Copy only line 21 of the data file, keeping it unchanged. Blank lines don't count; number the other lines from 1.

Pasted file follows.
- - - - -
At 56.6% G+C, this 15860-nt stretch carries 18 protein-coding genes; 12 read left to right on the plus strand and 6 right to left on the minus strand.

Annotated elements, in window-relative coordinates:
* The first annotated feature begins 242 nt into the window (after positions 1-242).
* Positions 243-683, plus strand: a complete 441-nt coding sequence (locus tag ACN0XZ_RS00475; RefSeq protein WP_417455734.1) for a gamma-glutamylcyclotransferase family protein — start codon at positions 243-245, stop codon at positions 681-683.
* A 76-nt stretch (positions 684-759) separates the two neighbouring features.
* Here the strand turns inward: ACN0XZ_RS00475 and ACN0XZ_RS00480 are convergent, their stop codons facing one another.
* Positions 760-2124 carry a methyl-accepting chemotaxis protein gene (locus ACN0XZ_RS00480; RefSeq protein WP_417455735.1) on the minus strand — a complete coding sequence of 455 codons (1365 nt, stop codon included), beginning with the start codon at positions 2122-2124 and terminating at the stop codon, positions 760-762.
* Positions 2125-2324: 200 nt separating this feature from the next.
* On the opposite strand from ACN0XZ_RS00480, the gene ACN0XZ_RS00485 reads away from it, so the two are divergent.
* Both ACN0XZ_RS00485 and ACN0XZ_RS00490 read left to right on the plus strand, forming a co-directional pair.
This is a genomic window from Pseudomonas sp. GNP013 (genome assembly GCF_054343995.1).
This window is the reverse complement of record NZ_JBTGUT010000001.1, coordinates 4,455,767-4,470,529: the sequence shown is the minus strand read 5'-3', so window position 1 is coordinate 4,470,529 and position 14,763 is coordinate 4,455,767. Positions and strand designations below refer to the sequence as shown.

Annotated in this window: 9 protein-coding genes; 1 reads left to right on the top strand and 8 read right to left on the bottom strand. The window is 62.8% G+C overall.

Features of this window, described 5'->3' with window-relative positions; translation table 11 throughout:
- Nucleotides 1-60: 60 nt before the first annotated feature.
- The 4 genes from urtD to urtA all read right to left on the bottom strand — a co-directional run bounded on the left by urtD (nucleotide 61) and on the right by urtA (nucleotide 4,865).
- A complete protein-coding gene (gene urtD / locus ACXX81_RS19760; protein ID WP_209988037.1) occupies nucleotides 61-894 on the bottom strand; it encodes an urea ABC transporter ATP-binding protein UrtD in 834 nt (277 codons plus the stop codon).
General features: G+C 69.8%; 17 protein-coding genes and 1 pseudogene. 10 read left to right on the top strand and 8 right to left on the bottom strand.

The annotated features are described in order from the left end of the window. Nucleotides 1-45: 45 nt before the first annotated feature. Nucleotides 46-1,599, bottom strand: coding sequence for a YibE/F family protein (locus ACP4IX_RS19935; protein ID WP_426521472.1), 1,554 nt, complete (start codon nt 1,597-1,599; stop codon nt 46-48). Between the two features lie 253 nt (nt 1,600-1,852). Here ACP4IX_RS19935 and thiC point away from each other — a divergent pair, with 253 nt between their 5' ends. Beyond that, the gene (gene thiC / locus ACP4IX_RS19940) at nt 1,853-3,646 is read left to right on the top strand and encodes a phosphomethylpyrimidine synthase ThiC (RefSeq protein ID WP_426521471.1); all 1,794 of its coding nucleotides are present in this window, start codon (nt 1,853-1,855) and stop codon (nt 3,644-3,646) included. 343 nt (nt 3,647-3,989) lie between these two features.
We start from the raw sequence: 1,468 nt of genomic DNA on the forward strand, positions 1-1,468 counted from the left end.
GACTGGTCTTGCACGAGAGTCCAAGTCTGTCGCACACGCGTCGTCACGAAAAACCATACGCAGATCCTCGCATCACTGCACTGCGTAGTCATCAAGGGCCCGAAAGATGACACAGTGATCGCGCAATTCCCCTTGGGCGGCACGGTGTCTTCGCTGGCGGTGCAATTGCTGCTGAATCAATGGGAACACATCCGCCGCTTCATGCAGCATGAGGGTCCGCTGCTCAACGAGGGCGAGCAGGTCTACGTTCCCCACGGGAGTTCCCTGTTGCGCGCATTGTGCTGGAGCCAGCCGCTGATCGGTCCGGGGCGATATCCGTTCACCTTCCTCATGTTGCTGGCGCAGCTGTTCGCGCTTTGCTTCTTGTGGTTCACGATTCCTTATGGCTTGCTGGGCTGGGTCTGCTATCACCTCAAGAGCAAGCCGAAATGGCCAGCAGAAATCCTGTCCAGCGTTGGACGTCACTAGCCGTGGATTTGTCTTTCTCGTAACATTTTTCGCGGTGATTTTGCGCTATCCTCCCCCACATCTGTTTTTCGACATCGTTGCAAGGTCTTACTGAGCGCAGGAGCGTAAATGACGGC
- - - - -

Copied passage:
GACTGGTCTTGCACGAGAGTCCAAGTCTGTCGCACACGCGTCGTCACGAAAAACCATACGCAGATCCTCGCATCACTGCACTGCGTAGTCATCAAGGGCCCGAAAGATGACACAGTGATCGCGCAATTCCCCTTGGGCGGCACGGTGTCTTCGCTGGCGGTGCAATTGCTGCTGAATCAATGGGAACACATCCGCCGCTTCATGCAGCATGAGGGTCCGCTGCTCAACGAGGGCGAGCAGGTCTACGTTCCCCACGGGAGTTCCCTGTTGCGCGCATTGTGCTGGAGCCAGCCGCTGATCGGTCCGGGGCGATATCCGTTCACCTTCCTCATGTTGCTGGCGCAGCTGTTCGCGCTTTGCTTCTTGTGGTTCACGATTCCTTATGGCTTGCTGGGCTGGGTCTGCTATCACCTCAAGAGCAAGCCGAAATGGCCAGCAGAAATCCTGTCCAGCGTTGGACGTCACTAGCCGTGGATTTGTCTTTCTCGTAACATTTTTCGCGGTGATTTTGCGCTATCCTCCCCCACATCTGTTTTTCGACATCGTTGCAAGGTCTTACTGAGCGCAGGAGCGTAAATGACGGC